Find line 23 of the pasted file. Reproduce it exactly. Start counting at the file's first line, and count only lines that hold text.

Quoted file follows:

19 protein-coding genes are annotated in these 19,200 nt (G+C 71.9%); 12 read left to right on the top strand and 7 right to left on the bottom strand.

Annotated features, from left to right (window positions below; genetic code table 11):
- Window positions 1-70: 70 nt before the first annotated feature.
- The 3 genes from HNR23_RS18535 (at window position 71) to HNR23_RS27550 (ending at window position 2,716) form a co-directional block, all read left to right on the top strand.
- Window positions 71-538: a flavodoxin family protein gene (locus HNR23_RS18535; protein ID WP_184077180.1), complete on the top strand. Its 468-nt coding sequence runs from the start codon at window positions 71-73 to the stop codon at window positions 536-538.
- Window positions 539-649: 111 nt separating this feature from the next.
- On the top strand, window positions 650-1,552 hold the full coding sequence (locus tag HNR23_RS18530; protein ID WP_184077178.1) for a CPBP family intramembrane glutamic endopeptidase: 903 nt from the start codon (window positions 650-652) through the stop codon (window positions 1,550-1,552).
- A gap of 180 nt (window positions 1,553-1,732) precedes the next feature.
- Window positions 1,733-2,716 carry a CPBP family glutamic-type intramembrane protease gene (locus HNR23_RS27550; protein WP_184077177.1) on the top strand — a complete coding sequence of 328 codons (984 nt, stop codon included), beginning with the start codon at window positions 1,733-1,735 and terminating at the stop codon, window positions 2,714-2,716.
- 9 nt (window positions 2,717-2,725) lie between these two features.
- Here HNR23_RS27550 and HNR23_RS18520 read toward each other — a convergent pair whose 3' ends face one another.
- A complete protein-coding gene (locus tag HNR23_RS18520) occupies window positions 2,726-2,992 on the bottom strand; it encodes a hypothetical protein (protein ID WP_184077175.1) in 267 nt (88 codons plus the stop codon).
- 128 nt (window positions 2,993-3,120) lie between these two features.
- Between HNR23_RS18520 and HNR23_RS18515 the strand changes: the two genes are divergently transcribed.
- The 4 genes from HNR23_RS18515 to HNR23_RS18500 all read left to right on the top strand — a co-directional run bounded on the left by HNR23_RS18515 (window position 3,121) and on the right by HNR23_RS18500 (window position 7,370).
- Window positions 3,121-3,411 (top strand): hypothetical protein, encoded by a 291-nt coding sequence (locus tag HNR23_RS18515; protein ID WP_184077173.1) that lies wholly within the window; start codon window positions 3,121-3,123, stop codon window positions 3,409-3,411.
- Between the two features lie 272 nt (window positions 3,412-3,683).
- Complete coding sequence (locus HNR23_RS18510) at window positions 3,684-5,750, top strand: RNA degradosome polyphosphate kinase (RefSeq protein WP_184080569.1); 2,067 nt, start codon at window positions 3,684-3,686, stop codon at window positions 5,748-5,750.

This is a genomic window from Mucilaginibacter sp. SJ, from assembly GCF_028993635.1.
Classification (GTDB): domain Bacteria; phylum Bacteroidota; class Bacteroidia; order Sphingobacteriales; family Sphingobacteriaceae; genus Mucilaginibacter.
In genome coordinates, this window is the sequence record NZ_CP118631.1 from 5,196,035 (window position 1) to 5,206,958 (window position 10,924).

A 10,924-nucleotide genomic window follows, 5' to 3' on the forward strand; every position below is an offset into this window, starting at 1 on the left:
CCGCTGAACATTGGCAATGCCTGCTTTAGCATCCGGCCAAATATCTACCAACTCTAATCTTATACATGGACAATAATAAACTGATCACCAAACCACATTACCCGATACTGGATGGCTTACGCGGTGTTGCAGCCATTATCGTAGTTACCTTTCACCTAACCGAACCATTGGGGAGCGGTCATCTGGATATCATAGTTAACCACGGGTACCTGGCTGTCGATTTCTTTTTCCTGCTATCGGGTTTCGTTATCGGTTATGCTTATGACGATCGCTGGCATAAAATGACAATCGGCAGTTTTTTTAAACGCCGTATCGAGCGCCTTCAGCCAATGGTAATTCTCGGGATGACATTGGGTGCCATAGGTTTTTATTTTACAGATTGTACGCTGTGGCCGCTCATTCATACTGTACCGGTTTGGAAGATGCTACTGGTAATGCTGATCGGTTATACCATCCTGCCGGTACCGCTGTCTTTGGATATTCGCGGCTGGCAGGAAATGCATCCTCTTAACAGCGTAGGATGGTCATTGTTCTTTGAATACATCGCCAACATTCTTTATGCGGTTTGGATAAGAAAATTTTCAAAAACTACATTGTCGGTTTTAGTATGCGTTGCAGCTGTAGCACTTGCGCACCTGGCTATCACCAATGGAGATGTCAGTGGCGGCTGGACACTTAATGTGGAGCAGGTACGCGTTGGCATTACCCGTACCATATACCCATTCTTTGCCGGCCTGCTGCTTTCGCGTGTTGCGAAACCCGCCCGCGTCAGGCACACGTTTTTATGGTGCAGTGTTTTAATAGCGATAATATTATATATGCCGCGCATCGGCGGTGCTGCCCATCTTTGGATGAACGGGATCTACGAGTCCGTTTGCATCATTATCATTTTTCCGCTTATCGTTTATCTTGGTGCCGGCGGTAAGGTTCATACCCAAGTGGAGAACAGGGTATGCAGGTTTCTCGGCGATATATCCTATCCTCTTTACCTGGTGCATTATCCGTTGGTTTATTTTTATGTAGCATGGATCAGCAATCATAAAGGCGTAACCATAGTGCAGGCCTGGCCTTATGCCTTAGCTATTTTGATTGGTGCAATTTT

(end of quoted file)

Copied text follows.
CCGCTGAACATTGGCAATGCCTGCTTTAGCATCCGGCCAAATATCTACCAACTCTAATCTTATACATGGACAATAATAAACTGATCACCAAACCACATTACCCGATACTGGATGGCTTACGCGGTGTTGCAGCCATTATCGTAGTTACCTTTCACCTAACCGAACCATTGGGGAGCGGTCATCTGGATATCATAGTTAACCACGGGTACCTGGCTGTCGATTTCTTTTTCCTGCTATCGGGTTTCGTTATCGGTTATGCTTATGACGATCGCTGGCATAAAATGACAATCGGCAGTTTTTTTAAACGCCGTATCGAGCGCCTTCAGCCAATGGTAATTCTCGGGATGACATTGGGTGCCATAGGTTTTTATTTTACAGATTGTACGCTGTGGCCGCTCATTCATACTGTACCGGTTTGGAAGATGCTACTGGTAATGCTGATCGGTTATACCATCCTGCCGGTACCGCTGTCTTTGGATATTCGCGGCTGGCAGGAAATGCATCCTCTTAACAGCGTAGGATGGTCATTGTTCTTTGAATACATCGCCAACATTCTTTATGCGGTTTGGATAAGAAAATTTTCAAAAACTACATTGTCGGTTTTAGTATGCGTTGCAGCTGTAGCACTTGCGCACCTGGCTATCACCAATGGAGATGTCAGTGGCGGCTGGACACTTAATGTGGAGCAGGTACGCGTTGGCATTACCCGTACCATATACCCATTCTTTGCCGGCCTGCTGCTTTCGCGTGTTGCGAAACCCGCCCGCGTCAGGCACACGTTTTTATGGTGCAGTGTTTTAATAGCGATAATATTATATATGCCGCGCATCGGCGGTGCTGCCCATCTTTGGATGAACGGGATCTACGAGTCCGTTTGCATCATTATCATTTTTCCGCTTATCGTTTATCTTGGTGCCGGCGGTAAGGTTCATACCCAAGTGGAGAACAGGGTATGCAGGTTTCTCGGCGATATATCCTATCCTCTTTACCTGGTGCATTATCCGTTGGTTTATTTTTATGTAGCATGGATCAGCAATCATAAAGGCGTAACCATAGTGCAGGCCTGGCCTTATGCCTTAGCTATTTTGATTGGTGCAATTTT